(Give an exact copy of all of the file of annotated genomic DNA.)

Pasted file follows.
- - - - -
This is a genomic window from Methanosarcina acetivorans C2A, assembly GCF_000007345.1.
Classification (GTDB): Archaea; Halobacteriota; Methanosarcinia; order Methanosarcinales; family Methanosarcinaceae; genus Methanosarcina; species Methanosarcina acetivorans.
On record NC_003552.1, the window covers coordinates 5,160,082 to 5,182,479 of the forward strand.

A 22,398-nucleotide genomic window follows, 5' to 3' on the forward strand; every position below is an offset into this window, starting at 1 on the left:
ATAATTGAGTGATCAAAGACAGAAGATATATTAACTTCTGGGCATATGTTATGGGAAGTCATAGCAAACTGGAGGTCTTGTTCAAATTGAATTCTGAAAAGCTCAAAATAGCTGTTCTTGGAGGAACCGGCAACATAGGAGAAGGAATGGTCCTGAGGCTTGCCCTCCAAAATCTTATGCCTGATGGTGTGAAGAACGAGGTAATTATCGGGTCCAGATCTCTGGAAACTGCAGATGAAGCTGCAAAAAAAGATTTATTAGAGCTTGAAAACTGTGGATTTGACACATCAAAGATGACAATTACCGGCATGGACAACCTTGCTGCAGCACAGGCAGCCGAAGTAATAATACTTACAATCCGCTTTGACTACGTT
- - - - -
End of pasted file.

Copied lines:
This is a genomic window from Methanosarcina acetivorans C2A, assembly GCF_000007345.1.
Classification (GTDB): Archaea; Halobacteriota; Methanosarcinia; order Methanosarcinales; family Methanosarcinaceae; genus Methanosarcina; species Methanosarcina acetivorans.
On record NC_003552.1, the window covers coordinates 5,160,082 to 5,182,479 of the forward strand.

A 22,398-nucleotide genomic window follows, 5' to 3' on the forward strand; every position below is an offset into this window, starting at 1 on the left:
ATAATTGAGTGATCAAAGACAGAAGATATATTAACTTCTGGGCATATGTTATGGGAAGTCATAGCAAACTGGAGGTCTTGTTCAAATTGAATTCTGAAAAGCTCAAAATAGCTGTTCTTGGAGGAACCGGCAACATAGGAGAAGGAATGGTCCTGAGGCTTGCCCTCCAAAATCTTATGCCTGATGGTGTGAAGAACGAGGTAATTATCGGGTCCAGATCTCTGGAAACTGCAGATGAAGCTGCAAAAAAAGATTTATTAGAGCTTGAAAACTGTGGATTTGACACATCAAAGATGACAATTACCGGCATGGACAACCTTGCTGCAGCACAGGCAGCCGAAGTAATAATACTTACAATCCGCTTTGACTACGTT